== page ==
Conyza canadensis, Canadian Horseweed
Scientific Name: Conyza canadensis
Common Name: Canadian Horseweed
Also called: Horseweed Fleabane, Horseweed and Mares Tail (Spanish: Cola de Zorra, Jarilla, Cola de Caballo, Hierba del Caballo)
Family: Asteraceae, Sunflower Family
Synonyms: (Erigeron canadensis)
Duration: Annual or perennial.
Size: Up to 5 feet.
Growth Form: Shrub; tall, erect, rigid stem with long white hairs, branches grow out horizontally and upward with numerous flower heads.
Leaves: Green; alternate around the stem but not whorled, numerous leaves, lower leaves oblanceolate to linear, 3 to 4 inches long, bend downward, entire or toothed, upper leaves smaller, sessile.
Flower Color: White or cream; yellow disk flowers, ray flowers with tiny florets, flower heads small, flowering branches spread out in open dense arrays; fruit is an achene with tufts of white or brown hairs, seeds wind dispersed.
Flowering Season: July to October.
Elevation: 1,000 to 7,000 feet.
Habitat Preferences: Variety of habitats, upper and lower deserts, chaparral, pinyon-juniper, disturbed areas, irrigated crop lands, roadsides.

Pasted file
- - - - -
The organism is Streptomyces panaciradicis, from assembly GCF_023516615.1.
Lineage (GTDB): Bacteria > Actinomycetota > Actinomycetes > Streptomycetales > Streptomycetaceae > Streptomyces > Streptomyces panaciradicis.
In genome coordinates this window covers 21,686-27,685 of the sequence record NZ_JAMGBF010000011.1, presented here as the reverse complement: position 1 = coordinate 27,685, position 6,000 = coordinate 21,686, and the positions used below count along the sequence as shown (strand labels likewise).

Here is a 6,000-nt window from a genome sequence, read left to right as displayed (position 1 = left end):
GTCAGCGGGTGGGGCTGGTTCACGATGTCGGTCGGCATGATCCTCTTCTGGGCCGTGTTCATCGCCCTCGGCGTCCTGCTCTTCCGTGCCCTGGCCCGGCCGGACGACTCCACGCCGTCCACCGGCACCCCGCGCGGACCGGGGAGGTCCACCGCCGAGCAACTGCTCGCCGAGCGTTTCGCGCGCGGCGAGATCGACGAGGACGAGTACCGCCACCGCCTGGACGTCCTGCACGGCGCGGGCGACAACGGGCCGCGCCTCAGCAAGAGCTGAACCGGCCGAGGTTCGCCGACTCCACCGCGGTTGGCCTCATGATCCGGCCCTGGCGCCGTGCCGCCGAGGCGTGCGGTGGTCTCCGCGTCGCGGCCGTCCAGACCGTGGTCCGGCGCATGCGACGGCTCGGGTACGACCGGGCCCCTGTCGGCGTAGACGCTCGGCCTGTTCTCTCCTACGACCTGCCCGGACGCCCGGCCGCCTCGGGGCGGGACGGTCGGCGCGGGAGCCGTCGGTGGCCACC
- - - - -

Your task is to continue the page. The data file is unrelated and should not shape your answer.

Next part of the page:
Recorded Range: Found throughout the United States, Canada, Baja California and north and central Mexico. Introduced in AK and Hi. Throughout all of Arizona.
U.S. Weed Information: Conyza canadensis is listed in: Weeds of Kentucky and adjacent states: a field guide, Weeds of the Northeast, Weeds of Nebraska and the Great Plains, Weeds of the United States and Canada, and Weeds of the West. Plants included here may become weedy or invasive.
Invasive/Noxious Weed Information: No data available.
Wetland Indicator: Conyza canadensis is on the USDA 2012 National Wetland Plant List.
Threatened/Endangered Information: The state of Indiana, Division of Nature Preserves, 2002, Endangered, threatened, and rare vascular plant species documented from Indiana lists Conyza canadensis var. pusilla, Fleabane as Extirpated.
Conyza canadensis var. canadensis, Canadian Horseweed,
Conyza canadensis var. glabrata, Canadian Horseweed and
Conyza canadensis var. glabrata, Canadian Horseweed.
Comments: Canadian Horseweed in a common plant quite unattractive in appearance and weedy by its habitat preferences for disturbed or waste lands and often in open barren areas. Horseweed has minimal wildlife value except for the wide variety of insects they seem to attract.
Multiple ethno-botanical uses have been identified such as for sunburn control, chronic diarrhea and a decoction of the roots and leaves taken for stomach pain. See full species account from Native American Ethnobotany, University of Michigan, Dearborn.